This thou perceiv’st which makes
thy love more strong// To love well,
which thou must leave ‘ere long.
-Shakespeare, Sonnet LXXIII
Their days have fallen into a peaceful rhythm, a routine that suited them both perfectly. This fact might have been a surprise, given the lives they had lead for so long. But now such a routine was a comfort to both men; it was an affirmation that came with each dawn.
They rose early every morning, perhaps to make the days last as long as possible, though that notion was never actually spoken aloud. Breakfast in the cozy cottage kitchen was always tea and toast, most often accompanied by soft music from Radio 3. Occasionally a familiar tune, something from Sherlock’s violin repertoire, would float across the room and whenever that happened, a slow smile would crease John’s face.
“I always loved it when you played for me,” he would invariably murmur.
And a chuckle would rumble through Sherlock’s chest. “Not so much at 3 AM, I don’t think.” He would add a little more honey to John’s toast, hoping to tempt him into another bite or two.
John was always aware of the ploy and he would try to nibble a little more. “You take such care, Sherlock.”
Sherlock would not meet his gaze, even now still a bit embarrassed at being caught out in an act of such pure sentimentality.
When breakfast was over and if the weather were fine, they would take a slow walk around the garden, peeking at the hives, admiring the flowers. Sherlock’s still-strong arm took the place of the hated cane as they strolled.
A rest on their bed would follow, with Sherlock reading as John napped beside him. They would have a light lunch, perhaps some soup heated in the microwave. That would always lead to one or another recalling some past microwave disaster. Each anecdote seemed to end in quiet laughter.
“No one could understand why you put up with me,” Sherlock would point out in a tone that clearly meant he didn’t quite understand either.
John would smile. “No one else knew you. Not like I did.”
Sherlock knew that was no more than a simple truth.
After the meal, John would work a little on the final volume of his memoirs, while Sherlock did some light household chores. Occasionally, John would call him over to the desk to check some point in the narrative. Whenever that happened, Sherlock would take advantage of the moment for a soft kiss or a caress. Sometimes John pretended to have a question just to get Sherlock to leave off the dusting or whatever and come to lean over him.
Mrs. Cole, who was married to the man who tended the garden and helped Sherlock with the hives now, would arrive mid-afternoon and prepare their dinner, which would then be left in the warming oven for later.
Evenings were spent in front of the fire and devoted to quiet conversation. Amazingly, even after over fifty years, they still found much to talk about.
Occasionally, Sherlock would turn his head and give John a look filled with quiet wonder.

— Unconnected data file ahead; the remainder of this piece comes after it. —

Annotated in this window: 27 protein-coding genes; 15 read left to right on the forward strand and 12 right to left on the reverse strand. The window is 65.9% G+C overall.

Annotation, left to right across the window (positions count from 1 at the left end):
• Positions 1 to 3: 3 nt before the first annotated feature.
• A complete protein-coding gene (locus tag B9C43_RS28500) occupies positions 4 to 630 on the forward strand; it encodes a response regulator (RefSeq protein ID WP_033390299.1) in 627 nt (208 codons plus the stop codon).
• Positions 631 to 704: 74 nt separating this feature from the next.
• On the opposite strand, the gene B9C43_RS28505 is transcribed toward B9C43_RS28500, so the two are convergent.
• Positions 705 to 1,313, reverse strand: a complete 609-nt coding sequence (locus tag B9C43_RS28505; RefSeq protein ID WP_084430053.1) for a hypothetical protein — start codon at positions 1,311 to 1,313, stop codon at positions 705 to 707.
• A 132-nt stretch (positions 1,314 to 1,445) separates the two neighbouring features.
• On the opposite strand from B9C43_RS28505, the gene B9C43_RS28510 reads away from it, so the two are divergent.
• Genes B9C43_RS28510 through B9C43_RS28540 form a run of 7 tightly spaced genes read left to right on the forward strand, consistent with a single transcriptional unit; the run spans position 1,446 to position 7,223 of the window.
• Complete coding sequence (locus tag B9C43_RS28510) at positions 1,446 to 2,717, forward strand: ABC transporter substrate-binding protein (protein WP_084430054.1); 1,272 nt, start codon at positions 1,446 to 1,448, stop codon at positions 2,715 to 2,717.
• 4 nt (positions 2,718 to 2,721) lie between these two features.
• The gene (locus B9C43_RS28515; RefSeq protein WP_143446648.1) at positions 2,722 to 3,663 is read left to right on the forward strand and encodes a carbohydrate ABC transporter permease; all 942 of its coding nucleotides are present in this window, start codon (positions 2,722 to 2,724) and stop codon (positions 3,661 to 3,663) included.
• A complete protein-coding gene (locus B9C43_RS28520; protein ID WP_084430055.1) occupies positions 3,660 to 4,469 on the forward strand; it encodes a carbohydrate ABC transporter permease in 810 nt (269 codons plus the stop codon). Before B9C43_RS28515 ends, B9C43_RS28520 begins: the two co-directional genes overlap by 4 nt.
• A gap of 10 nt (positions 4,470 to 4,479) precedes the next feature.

“What?” John would ask.
“It is quite astounding,” Sherlock murmured. “You have never, for one moment, been boring.”
And John would lean forward to press a light kiss against Sherlock’s forehead. “My madman.”
Little moments, small occasions, provided just enough variety in their routine.
On this particular morning, Sherlock came into their bedroom, walking carefully, and carrying a tray upon which rested two cups of tea and a single muffin. A small blue candle had been rather rakishly inserted into the muffin and the flame danced as he walked across the room. “Happy birthday, John,” he said, setting the tray down onto the bedside table.
The timbre of that voice, slightly faded over the years, still stirred something deep in John’s chest. He didn’t fight the smile, even as he grumbled, “Ninety is nothing to celebrate.”
Sherlock sat beside him on the bed. He reached out one thin, pale hand and ran his fingers through the white hair, remembering when its shades of brown and grey and gold had so fascinated him. He was no less fascinated now. “Nonsense,” he said reprovingly. “I celebrate that we are still here together. Despite the odds. Who would have predicted such a thing? But, of course, I celebrate that every day.”
John just snorted. “Sherlock Holmes has become a sentimentalist.”
Sherlock laughed. “Perhaps I always was, but no one noticed except you.” He held up the plate. “Blow out your candle.”
John made a face and huffed out a burst of air. The flame flickered and died. “Happy now?” he said.
Sherlock’s mouth quirked up into his usual half-smile. “Happy ever since the day we met.”
They rarely spoke of the bad time, of the pain both had gone through so many years ago when they were apart, but now Sherlock touched John’s cheek tenderly. “Even then,” he whispered. “I was happy keeping you in my heart and fighting so hard to return so that I could finally tell you how much I loved you.”
He blinked for a moment, then busied himself with the muffin, breaking off bits and feeding them to John. In return, John insisted on putting a few morsels into Sherlock’s mouth.
When both the muffin and the tea were gone, John pulled the quilt aside. “Come back to bed,” he said. “I fancy a quiet morning with you.”
Sherlock took off his dressing gown and stretched out next to him, gathering John closer. “Happy birthday,” he said again.
John smiled into Sherlock’s neck. “It is,” he whispered.
“And many more.” Sherlock’s arms tightened as his words drifted across John’s skin.
“My madman,” John said.
The rest of the morning passed in comfortable silence.